Friday: met sandra ruttan. or rather i accosted sandra ruttan. she was heading for the bathroom. i tried unsuccessfully to get her attention. in a panic i stepped in front of her, held up both hands, and said, "STOP!" note to self: try to find a class that teaches social skills.

now Sandra is a law unto herself, totally unique and totally delightful. You might think you know her from her blog, but Sandra must be experienced in person. in the tipping point, Malcolm gladwell talks about social channel capacity. Sandra's social channel capacity is high as hell. She knows everybody. And not only knows everybody, but somehow keeps track of them and actually remembers what is going on in their lives.

Met Bill Cameron. I really wish I'd had a t-shirt made that said Bill's mentor. "Oh, you're Bill's mentor." "Are you Bill Cameron's mentor?" Hehe! I heard this several times. And LOVED hearing it! A group of us had dinner together. Sandra Ruttan, the wonderful and SO FUNNY Julia Buckley, the delightful David Skibbons, Bill, and myself. Then I finally met Robert Gregory Browne who showed up as we were finishing dinner. He was heading for a party at the edgewater. This is the point where Brett Battles appeared and after some regrouping five of us headed to the bar at the edgewater. There was a party, but I can't even remember who was having it!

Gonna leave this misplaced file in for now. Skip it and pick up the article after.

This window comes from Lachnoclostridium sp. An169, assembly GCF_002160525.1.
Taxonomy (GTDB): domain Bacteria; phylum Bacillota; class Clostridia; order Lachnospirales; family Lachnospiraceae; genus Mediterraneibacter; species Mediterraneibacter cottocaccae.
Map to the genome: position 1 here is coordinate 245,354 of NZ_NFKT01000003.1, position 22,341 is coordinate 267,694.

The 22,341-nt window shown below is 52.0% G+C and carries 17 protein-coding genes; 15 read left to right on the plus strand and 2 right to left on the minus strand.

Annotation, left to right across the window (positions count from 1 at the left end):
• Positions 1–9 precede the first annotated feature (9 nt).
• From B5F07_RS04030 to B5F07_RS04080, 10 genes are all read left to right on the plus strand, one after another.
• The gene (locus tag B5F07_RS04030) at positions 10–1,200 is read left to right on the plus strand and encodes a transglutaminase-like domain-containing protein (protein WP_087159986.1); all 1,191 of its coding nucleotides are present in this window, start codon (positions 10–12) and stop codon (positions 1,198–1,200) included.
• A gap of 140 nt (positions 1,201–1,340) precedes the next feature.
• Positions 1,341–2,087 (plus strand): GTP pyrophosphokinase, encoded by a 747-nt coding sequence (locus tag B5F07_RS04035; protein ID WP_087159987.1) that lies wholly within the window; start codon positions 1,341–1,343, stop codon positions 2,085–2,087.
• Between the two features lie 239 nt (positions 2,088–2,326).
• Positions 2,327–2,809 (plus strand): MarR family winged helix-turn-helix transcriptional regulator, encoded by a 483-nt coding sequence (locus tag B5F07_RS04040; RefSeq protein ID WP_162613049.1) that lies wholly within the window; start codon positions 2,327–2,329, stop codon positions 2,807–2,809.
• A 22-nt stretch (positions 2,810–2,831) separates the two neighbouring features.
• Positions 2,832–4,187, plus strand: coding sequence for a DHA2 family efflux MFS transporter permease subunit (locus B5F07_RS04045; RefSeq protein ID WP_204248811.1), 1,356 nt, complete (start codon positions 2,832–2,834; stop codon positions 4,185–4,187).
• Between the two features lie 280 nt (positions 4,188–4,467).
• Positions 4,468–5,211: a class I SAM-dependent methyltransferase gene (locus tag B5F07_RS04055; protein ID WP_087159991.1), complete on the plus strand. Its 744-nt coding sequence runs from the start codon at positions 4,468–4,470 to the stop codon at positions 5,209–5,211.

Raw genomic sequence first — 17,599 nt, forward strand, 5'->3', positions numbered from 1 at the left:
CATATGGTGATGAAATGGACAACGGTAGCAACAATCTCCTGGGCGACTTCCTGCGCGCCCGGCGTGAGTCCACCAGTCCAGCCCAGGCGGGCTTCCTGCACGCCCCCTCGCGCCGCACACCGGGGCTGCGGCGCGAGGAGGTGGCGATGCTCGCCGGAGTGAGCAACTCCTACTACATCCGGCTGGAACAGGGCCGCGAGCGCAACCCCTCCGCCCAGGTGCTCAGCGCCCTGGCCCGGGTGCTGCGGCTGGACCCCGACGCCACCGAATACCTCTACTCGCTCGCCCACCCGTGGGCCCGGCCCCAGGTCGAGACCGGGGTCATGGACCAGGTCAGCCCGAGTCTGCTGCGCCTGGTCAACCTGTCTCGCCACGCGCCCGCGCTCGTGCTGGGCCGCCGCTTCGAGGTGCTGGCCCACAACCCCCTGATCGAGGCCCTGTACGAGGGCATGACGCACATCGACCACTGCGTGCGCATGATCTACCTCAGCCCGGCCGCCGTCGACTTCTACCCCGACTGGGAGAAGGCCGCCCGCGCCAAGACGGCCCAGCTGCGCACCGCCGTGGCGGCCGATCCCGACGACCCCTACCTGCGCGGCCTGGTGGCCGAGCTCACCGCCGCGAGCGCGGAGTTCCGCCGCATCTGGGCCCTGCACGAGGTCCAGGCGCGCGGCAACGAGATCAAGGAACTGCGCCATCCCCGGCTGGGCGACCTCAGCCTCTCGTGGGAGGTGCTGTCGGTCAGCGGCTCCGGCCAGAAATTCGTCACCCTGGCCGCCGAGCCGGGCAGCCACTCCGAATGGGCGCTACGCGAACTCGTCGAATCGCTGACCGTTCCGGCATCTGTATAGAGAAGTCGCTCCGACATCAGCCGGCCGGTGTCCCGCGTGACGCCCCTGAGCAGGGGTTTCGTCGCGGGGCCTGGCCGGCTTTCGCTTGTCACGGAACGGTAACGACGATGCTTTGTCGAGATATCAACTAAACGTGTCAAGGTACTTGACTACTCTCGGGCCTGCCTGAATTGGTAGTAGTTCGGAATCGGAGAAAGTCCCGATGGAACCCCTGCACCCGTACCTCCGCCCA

On the way we saved brett's life, then arrived at the bar. Here we have a confusion of people. I met the lovely Rebecca Drake and more people. And some more people. I finally met Joe Konrath. He and my twin cities pal Chris Everheart sang a couple of duets. That image is now forever embedded in my brain. OWWWWWW!

End of day one....

Day two. OWWWWWW! Headache. Killer headache.

sandra ruttan was hosting audio interviews. At the bar. People came and went. I mainly sat there with a pounding head and slack mouth. Around 3:00 I started feeling human again. Enter Tribe! Woo-hoo! Wearing a suit and tie in preparation for the banquet. Sandra claimed tribe spanked her. He denied it. you decide. Everyone breaks up for evening plans. There is some discussion of getting together again at the lee child party taking place at an irish pub on the square. I will try to make it, but my head is throbbing again.

That evening: Penguin/NAL dinner at the Harvest Restaurant. It ended up being a wonderful evening. Very relaxing, and a nice break from the frantic conference pace. Lee Goldberg was there, and we were able to discuss the naked bookseller with my editor, who surprisingly had never heard of him. Imagine that! Jeff Shelby of First Offender fame was there, along with Murder, She Wrote writer Donald Bain and the delightful Renee Paley-Bain. Everyone stayed for a couple of hours after the dinner. Lovely all the way around.

The party broke at about 10:30 or 11:00. I walked to the pub. It was packed and I decided I'd had enough for the day and headed back to my hotel which was about a mile away. The next morning I got up and went directly to my panel. Met our gracious moderator Nancy Kopp. Minnesota writers Gary Bush, Bobbye Johnson, and Chris Everheart were nice enough to watch my pathetic attempt at trying to string words together. OWWWWWW! As soon as the panel was done it was off to the signing room. I had to leave the signing early to get back to the hotel, grab my luggage, and head for the airport.